Snapper is one of just 20 scientists nationally to win the $60,000 Camille Dreyfus Teacher-Scholar Award, presented by the Camille and Henry Dreyfus Foundation to strengthen the teaching and research careers of talented young faculty in the chemical sciences.
According to the foundation, the program is designed to provide discretionary funding to faculty at the early stages in their careers. Criteria for selection include a commitment to education and an independent body of scholarship that signals the promise of continuing outstanding contributions to both research and teaching.
"They liked our level of productivity and the quality of our work, I believe," said Snapper. "They liked our dedication to the teaching aspect." Snapper added that the grant will benefit the undergraduate, graduate and post-doctoral fellow programs in his laboratory.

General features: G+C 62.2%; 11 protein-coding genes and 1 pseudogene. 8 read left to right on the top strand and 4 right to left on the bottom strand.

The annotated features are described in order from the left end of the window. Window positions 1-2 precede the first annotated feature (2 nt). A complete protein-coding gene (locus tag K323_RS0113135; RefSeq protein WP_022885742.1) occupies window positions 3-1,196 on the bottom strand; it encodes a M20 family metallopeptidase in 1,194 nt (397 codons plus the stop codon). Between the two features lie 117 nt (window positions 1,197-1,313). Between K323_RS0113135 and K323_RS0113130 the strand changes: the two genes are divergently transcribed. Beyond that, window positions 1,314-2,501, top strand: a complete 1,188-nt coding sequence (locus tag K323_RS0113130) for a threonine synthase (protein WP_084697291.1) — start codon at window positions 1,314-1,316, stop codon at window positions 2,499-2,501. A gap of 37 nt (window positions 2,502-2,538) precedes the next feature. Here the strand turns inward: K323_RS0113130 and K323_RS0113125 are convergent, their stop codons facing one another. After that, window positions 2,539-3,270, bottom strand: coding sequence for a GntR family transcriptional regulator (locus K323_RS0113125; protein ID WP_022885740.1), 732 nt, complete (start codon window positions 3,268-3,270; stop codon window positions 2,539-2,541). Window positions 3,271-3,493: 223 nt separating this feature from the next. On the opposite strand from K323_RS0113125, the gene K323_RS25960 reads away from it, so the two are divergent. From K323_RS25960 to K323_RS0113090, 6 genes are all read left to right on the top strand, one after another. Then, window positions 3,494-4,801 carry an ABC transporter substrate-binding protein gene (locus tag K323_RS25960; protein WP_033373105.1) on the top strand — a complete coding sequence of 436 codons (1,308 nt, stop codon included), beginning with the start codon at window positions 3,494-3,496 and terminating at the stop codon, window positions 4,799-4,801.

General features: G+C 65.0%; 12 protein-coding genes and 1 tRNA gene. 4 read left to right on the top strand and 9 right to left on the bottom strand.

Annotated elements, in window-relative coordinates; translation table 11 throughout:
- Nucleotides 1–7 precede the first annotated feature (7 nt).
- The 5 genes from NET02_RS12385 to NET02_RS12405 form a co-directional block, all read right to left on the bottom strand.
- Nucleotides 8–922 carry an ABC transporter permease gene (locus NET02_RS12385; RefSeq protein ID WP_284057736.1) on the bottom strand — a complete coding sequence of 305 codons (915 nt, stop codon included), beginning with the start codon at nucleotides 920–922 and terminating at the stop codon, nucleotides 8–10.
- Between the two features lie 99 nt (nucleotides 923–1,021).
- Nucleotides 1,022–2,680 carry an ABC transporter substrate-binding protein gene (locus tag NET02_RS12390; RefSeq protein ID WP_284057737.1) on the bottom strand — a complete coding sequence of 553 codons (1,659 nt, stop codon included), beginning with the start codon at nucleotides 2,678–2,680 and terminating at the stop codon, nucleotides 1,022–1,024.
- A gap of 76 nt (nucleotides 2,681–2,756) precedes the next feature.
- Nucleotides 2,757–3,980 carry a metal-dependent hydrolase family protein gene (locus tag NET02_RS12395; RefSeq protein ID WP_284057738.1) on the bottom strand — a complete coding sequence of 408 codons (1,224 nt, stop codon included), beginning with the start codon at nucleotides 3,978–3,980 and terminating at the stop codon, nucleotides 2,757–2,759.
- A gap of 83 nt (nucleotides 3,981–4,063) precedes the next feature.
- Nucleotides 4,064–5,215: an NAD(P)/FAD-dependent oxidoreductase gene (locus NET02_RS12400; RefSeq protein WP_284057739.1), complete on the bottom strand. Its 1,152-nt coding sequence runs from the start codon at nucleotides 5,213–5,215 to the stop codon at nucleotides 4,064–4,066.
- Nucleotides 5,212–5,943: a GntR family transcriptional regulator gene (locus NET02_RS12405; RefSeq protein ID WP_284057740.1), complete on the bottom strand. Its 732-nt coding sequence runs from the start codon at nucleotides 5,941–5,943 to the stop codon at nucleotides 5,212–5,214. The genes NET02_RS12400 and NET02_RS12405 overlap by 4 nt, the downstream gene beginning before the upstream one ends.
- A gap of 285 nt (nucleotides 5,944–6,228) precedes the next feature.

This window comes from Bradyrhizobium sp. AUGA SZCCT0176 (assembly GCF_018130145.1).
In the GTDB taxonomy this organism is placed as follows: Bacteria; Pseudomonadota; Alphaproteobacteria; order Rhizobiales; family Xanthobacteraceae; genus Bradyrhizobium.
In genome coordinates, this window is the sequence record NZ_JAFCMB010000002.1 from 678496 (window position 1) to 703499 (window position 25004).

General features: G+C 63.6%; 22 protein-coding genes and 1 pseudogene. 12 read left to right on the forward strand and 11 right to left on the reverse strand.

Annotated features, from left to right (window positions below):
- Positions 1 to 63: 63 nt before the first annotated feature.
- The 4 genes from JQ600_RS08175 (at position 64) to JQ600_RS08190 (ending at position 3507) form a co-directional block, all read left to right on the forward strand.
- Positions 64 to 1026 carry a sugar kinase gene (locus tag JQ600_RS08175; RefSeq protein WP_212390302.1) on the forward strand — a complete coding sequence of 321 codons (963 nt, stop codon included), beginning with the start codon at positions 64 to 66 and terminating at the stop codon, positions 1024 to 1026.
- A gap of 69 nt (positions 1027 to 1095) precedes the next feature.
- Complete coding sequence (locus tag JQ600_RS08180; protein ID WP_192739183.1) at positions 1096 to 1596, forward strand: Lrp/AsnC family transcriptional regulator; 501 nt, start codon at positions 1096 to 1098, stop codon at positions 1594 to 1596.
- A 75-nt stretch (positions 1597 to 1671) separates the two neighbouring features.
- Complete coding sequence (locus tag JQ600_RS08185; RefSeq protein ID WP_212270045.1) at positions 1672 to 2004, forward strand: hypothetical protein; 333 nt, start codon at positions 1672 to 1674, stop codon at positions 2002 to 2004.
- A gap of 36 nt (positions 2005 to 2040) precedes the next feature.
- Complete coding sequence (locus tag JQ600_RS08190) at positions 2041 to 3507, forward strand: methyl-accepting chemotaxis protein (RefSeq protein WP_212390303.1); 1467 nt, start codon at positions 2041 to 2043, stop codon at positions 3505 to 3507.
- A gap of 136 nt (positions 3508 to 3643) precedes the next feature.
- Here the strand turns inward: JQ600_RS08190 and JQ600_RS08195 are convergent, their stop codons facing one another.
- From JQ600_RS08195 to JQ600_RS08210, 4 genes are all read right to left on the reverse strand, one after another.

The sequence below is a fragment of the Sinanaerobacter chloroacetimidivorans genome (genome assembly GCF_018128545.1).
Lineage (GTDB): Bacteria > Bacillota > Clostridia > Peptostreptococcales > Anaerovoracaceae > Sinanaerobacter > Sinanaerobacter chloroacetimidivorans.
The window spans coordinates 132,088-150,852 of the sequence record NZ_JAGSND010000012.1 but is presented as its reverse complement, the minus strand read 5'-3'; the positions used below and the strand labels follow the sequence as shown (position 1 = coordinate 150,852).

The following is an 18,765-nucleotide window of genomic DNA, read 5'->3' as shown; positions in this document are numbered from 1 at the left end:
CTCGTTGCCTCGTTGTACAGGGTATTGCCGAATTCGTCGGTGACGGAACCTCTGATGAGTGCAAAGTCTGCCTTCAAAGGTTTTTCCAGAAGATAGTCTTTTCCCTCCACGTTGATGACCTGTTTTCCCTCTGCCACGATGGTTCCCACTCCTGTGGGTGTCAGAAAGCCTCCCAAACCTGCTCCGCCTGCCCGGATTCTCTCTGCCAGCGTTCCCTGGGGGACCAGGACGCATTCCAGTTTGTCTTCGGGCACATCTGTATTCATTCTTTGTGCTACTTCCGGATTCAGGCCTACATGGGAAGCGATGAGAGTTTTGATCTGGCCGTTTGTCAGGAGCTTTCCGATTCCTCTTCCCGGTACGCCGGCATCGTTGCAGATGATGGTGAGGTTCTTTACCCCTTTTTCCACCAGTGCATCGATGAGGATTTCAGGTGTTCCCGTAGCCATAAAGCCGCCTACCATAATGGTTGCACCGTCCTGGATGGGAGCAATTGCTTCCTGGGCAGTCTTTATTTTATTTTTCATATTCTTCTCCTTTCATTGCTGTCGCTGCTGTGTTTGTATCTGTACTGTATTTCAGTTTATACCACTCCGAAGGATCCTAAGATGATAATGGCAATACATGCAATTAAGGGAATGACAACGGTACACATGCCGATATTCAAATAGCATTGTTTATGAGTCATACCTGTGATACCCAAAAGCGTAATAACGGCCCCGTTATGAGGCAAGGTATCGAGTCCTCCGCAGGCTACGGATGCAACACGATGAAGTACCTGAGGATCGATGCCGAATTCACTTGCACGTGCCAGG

Snapper is an organic chemist, whose work focuses on "developing better ways of making important molecules," he said. His work has implications for pharmaceuticals. "We're very much interested in the biological end of the molecules," he said.
Snapper added that he will use the grant as seed money for some experimental work. "We are going to try to pursue some very exciting ideas we have," he said. "It's not clear they would be funded by traditional grants. Some of it's risky and we're going to see if we can get some hits."
Asst. Prof. Marc Snapper (Chemistry).
Snapper's honor comes on the heels of a DuPont Young Professor Award, a Sloan Research Fellowship and an Eli Lilly Award, all of which he garnered this academic year.
"It's been an outstanding year for us," Snapper said of his lab group. "It recognizes our program and the department in general. It's more than just me; it's a recognition of the department's rise to national prominence."
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